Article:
America's sexual assault reckoning is no time to become a partisan hack

America's sexual assault reckoning is no time to become a partisan hack
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In the recent tidal wave of sexual assault allegations, Democratic Senator Al FrankenAlan (Al) Stuart FrankenAcademy president accused of sexual harassment: report Top Nike executive resigns amid workplace complaints: report Met opera fires conductor after sexual misconduct probe MORE of Minnesota was one of the latest to be exposed. Los Angeles based newscaster and model Leeann Tweeden shared her experience on the 2006 USO tour that brought together a variety of models, comedians, musicians and more to entertain American troops overseas.

In an open letter this past Thursday, Tweeden alleges that Sen. Franken forcibly kissed her and posed in a gut-churning photo in which he appears to grab Tweeden’s breasts while she was asleep. As if sexual assault wasn’t despicable enough, the response to Tweeden’s story adds insult to injury.

Feminist author Kate Harding made a perplexing argument in a recent op-ed for The Washington Post arguing that despite Franken admitting to the crude photo (yet denying the kiss), she does not think Franken should resign. Why? Because having a Democratic senator who has sexually assaulted women is better than having a Republican in office.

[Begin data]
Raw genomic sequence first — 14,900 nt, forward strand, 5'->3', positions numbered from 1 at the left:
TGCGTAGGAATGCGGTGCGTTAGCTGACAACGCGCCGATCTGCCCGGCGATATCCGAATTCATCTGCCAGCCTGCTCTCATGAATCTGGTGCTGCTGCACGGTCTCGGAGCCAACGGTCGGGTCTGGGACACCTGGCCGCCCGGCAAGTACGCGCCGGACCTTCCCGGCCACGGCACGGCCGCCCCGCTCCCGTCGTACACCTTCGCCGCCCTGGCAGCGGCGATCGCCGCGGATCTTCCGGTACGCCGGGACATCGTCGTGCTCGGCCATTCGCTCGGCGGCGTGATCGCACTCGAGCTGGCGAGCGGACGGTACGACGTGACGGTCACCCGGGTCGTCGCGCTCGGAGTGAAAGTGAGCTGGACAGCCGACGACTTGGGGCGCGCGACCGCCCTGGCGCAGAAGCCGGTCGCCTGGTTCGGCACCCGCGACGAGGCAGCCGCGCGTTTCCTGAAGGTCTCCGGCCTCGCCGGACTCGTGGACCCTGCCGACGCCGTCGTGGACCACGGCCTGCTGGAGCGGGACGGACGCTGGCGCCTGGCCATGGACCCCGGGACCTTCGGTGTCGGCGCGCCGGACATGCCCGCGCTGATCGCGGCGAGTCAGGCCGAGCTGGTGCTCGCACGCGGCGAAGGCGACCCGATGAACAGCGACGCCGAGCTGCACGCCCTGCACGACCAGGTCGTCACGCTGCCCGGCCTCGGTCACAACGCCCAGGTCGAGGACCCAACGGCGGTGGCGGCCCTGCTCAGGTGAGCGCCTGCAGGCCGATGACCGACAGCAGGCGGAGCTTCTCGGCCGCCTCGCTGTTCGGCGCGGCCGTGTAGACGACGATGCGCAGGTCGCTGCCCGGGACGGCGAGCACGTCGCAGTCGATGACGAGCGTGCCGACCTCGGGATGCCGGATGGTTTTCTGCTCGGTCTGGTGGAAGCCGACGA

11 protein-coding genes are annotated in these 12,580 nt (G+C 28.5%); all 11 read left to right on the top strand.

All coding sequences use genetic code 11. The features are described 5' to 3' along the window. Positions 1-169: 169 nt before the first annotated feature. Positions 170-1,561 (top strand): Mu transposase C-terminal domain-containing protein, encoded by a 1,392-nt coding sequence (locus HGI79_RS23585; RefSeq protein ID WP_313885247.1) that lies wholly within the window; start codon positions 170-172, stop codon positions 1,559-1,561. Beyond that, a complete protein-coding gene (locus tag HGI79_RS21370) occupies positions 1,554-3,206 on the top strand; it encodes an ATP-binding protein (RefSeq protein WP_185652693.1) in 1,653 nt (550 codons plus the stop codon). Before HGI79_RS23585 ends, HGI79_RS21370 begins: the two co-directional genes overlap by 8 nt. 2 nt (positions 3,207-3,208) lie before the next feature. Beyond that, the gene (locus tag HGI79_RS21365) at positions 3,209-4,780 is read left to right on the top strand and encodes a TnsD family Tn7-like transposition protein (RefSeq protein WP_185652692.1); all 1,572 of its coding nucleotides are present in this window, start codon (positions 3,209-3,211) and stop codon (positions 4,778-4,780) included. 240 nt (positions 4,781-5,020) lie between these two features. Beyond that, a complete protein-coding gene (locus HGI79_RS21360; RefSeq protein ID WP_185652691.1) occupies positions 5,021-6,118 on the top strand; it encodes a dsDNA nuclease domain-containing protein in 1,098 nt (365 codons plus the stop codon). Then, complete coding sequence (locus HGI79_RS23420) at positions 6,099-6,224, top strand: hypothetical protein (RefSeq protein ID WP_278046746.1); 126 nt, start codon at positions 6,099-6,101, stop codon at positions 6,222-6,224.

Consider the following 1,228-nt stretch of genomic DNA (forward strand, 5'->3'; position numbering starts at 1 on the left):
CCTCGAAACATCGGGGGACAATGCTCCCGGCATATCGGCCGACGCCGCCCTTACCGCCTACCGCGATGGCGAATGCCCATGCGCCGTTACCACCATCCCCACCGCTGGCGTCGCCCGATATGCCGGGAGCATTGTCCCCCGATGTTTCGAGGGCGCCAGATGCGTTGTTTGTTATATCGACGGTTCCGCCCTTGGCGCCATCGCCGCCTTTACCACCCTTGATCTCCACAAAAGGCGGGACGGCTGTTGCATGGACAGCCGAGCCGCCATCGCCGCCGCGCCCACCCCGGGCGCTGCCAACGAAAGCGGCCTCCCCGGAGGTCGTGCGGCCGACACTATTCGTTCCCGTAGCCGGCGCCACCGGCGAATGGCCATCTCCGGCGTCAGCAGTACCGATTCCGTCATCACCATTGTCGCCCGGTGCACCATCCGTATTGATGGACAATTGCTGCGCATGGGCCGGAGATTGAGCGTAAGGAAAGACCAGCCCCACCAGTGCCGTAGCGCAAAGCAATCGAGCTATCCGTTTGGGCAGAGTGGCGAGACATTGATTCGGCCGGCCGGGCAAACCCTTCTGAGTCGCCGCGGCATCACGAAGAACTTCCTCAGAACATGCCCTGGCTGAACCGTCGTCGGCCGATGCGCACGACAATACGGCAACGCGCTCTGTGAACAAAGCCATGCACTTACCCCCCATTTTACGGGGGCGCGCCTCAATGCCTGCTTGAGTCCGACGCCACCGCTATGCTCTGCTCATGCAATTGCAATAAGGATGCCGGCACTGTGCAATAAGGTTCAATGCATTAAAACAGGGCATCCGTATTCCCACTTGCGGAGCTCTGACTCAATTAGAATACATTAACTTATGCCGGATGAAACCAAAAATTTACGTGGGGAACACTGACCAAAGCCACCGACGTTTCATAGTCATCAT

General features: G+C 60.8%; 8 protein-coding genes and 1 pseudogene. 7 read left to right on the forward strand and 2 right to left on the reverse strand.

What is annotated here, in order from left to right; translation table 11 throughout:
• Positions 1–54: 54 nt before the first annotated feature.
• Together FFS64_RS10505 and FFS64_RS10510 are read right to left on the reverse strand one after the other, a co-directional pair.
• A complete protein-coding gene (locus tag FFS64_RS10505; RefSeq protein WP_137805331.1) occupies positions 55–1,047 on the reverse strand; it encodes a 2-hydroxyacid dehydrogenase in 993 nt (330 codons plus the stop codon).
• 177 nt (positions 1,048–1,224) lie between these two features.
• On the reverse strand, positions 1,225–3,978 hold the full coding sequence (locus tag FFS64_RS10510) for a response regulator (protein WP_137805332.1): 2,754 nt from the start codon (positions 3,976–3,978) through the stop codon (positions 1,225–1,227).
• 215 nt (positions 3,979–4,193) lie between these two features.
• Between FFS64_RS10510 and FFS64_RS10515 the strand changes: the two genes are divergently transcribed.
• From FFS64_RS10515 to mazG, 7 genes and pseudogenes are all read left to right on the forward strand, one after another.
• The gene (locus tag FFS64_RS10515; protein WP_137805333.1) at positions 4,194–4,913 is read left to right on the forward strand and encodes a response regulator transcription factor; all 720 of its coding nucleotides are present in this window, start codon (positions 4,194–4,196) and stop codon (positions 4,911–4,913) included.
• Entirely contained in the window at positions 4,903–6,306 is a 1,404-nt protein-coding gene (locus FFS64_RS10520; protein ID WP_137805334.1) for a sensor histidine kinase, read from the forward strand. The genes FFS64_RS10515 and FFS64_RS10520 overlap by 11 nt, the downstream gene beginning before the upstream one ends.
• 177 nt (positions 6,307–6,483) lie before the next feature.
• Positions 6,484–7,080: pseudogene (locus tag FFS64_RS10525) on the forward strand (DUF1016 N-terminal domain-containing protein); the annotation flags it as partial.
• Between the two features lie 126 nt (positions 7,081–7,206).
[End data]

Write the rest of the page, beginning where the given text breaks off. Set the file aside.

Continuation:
Harding continues for more than 1,300 words in what can only be described as thinly veiled hypocrisy — the antithesis of feminism. Perhaps the most incendiary line of Harding’s article is when she makes her case for Sen. Franken to not resign because “only one woman has alleged that Franken assaulted her.”

“If her story emboldens others to tell theirs, and the senator is revealed to be a serial predator, then I wouldn’t want him in a position of power for one more minute,” writes Harding. Apparently, one woman being violated was not enough. But now that a second woman, Lindsay Menz, has come forward alleging the Senator groped her as well, will liberal feminists like Harding truly practice what they preach and call for Franken’s resignation?

Harding attempts to add legitimacy to her argument by brandishing the title of “feminist.” That is something that the two of us have in common. The difference is that I happen to be a Republican and I have a zero-tolerance policy for men who stick their hands, tongues, or any other body parts wherever they please without consent.

It’s revolting, inexcusable behavior that cannot simply be forgiven with a public statement or an ethics investigation, which is exactly the response that came from Sen. Franken’s office. It’s a slick PR move, but will any semblance of justice come to fruition? What good will an ethics investigation do if Sen. Franken as already admitted some wrongdoing and yet he has no intention to resign?

While Sen. Franken alone is to blame for his actions, yet another sexual assault scandal begs the question: Has society deemed this behavior acceptable, or at the very least forgiven it too easily?